Sometimes, it takes an external set of eyes to show you what you already knew, but weren’t aware of it. Bill Bryson did it with his brilliant analysis of all things British in his book ‘Notes From A Small Island’ , and today I experienced the educational equivalent.
I just spent a brilliant afternoon listening to three expert teachers from the High Tech High schools in San Diego, feeding back on their two weeks getting their heads around the English secondary school system. It was full of those moments of insights which, as a project leader, you crave but rarely get, and still more of those moments when you say to yourself ‘why the hell do we put up with this?’
Pam, Bobby and Stacey (many thanks to you all) have experienced the highs and lows of the life of an English teacher this past two weeks. From the emotional tailspin that staff are thrown into when OFSTED (our English schools inspectorate) announce they’ll be coming in two days, to the joy of hearing teachers drinking, having fun and yet providing their own D-I-Y professional development at a TeachMeet event (TeachMeet is teacher training for the net generation, professional development 2.0, and if you’re a teacher reading this, get on Twitter, and find out when your next regional event is – you’ll love it).
There has been much for these practitioners to take back to California: great examples of student/staff co-construction, learning to learn meta-cognition, and not least the way in which our mega-schools are organised. But it was the stuff that baffled them which made me wish that we’d had the entire staff of the Department for Education present at the de-brief. Here’s just a handful of their observations:
Why do English schools place such low value on student engagement and making learning fun? Why do we make so explicit things like targets, student tracking, lesson objectives, assessment criteria? (As one of them commented, it’s a great way of saying to students ‘school sucks…’). Why do we develop innovative engaging pedagogies which allow students to both engage and achieve at pre-examination levels (Key Stage 3 in England) to suddenly abandon them for rote memorisation and drilling-and-skilling once they’re in Year 10? Most frequently heard: why do we make our timetables (schedules) so complicated that some teachers may only see their students for an hour every fortnight one term, yet three times a week the next? Why are students shunted around from one classroom to another every hour? And how can students really get to know their teacher if they’re seeing 15 or 16 of them in any two week period (because of their small scale, project-base and breadth of ‘subject expertise’, a student in HTH will have no more than 6 teachers in any semester)?
And, worst of all, why do teachers allow the timetable to prevent them from doing the kinds of learning they know works, by using the schedule as an excuse not to do it? Shouldn’t the timetable serve the needs of the learning and not the other way around? And why does it all have to be so ridiculously complicated?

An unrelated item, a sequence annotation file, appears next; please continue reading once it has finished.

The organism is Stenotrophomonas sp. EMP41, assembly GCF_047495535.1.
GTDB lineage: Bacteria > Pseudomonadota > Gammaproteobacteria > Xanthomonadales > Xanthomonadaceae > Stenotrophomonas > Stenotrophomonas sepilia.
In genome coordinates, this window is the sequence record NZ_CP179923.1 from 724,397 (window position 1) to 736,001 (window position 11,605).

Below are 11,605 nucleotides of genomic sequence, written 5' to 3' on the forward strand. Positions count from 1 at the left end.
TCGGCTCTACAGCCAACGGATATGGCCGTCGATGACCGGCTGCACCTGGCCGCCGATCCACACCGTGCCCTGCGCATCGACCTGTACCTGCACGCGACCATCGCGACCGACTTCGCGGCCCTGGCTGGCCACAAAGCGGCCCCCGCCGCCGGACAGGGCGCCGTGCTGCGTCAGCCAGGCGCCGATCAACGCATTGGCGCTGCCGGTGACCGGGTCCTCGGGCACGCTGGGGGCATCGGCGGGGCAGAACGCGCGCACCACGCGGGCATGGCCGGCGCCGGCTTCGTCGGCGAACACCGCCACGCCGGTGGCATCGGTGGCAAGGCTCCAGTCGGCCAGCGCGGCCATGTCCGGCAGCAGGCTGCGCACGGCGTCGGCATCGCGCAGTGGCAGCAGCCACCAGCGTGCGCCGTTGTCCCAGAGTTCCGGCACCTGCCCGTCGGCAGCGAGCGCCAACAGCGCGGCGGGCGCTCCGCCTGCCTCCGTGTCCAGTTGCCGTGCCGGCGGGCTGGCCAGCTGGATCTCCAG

I tried to explain the pressures of the dreaded ‘accountability framework’, the pressures schools are under because of league tables, inspection regimes and the rest of it. But, in the end, perhaps it’s just that as a profession, we have become far too compliant,far too defensive, far too obsessed with external pressures (not least those generated by ‘pushy parents’) and, as a result, we’ve become far too risk averse – and far too divorced from our own intuition. Because it’s often easier to explain why we can’t do things than to imagine doing them differently.
One of High Tech High’s maxim’s is ‘complex structures lead to simple learning; simple structures lead to complex learning’. That’s why they have virtually no school rules, and some fairly basic sets of desired skills to be acquired by learners. And yet, with no selection (other than by lottery), high numbers of students with English as a second language (they’re just up the road from the Mexican border) and a firm commitment to project-based learning, they have achieved astonishing results: 100% of students finishing high schools and 90%+ of student going to college.
They’ve been able to share some of their fantastic planning protocols, rubrics and tools, that demonstrate their rigour, with our Learning Futures schools, along with the truly impressive outputs of student work. But, underneath it all, there are some guiding principles which seem to defy successive UK governments’ fascination with ‘deliverology’. Firstly, they believe that if you’re not having fun whilst teaching, you’re in the wrong job; second, teachers should be judged by the quality of student work produced; third, do unto others (and that includes students) as you’d have them do to you and fourth, any fool can create complexity – it takes a real genius to keep it simple.
Maybe it’s just my naivety to believe that our politicians and policy-makers (and that includes Arne Duncan, along with Michael Gove) might one day, as Ken Robinson says, get back to the real basics – not standards and structures, but students and teachers, each reinforcing a mutual love of learning. But days like today, remind me that we, as teachers and administrators, are not totally impotent either.